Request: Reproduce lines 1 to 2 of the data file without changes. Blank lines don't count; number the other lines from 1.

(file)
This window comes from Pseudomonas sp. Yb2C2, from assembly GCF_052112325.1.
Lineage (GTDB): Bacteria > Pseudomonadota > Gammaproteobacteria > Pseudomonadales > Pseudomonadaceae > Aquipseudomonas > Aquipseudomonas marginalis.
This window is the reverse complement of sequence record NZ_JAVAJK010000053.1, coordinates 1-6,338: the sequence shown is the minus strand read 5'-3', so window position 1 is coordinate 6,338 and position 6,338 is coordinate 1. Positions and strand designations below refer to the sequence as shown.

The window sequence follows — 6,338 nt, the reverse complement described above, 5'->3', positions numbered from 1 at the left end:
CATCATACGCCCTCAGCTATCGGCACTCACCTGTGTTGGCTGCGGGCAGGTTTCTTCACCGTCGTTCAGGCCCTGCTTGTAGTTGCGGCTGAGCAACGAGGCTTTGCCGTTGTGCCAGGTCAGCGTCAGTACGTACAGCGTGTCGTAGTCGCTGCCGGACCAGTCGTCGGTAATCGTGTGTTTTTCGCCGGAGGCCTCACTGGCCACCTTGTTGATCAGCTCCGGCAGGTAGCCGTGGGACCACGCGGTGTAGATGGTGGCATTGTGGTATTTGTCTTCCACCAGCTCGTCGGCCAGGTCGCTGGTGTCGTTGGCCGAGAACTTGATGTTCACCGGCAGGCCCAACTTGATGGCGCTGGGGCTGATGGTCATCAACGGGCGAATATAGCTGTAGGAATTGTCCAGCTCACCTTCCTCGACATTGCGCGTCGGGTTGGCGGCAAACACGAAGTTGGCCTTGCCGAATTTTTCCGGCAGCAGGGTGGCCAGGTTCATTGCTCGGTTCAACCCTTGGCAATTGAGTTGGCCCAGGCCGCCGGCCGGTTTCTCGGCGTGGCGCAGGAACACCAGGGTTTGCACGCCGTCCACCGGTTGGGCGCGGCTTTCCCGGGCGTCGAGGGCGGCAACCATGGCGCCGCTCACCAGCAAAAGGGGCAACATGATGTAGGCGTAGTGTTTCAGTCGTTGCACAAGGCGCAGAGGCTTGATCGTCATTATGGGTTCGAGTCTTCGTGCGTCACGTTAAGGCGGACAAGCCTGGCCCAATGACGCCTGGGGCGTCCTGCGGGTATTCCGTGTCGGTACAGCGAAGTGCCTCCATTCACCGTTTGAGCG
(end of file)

This window comes from Pseudomonas sp. Yb2C2, from assembly GCF_052112325.1.
Lineage (GTDB): Bacteria > Pseudomonadota > Gammaproteobacteria > Pseudomonadales > Pseudomonadaceae > Aquipseudomonas > Aquipseudomonas marginalis.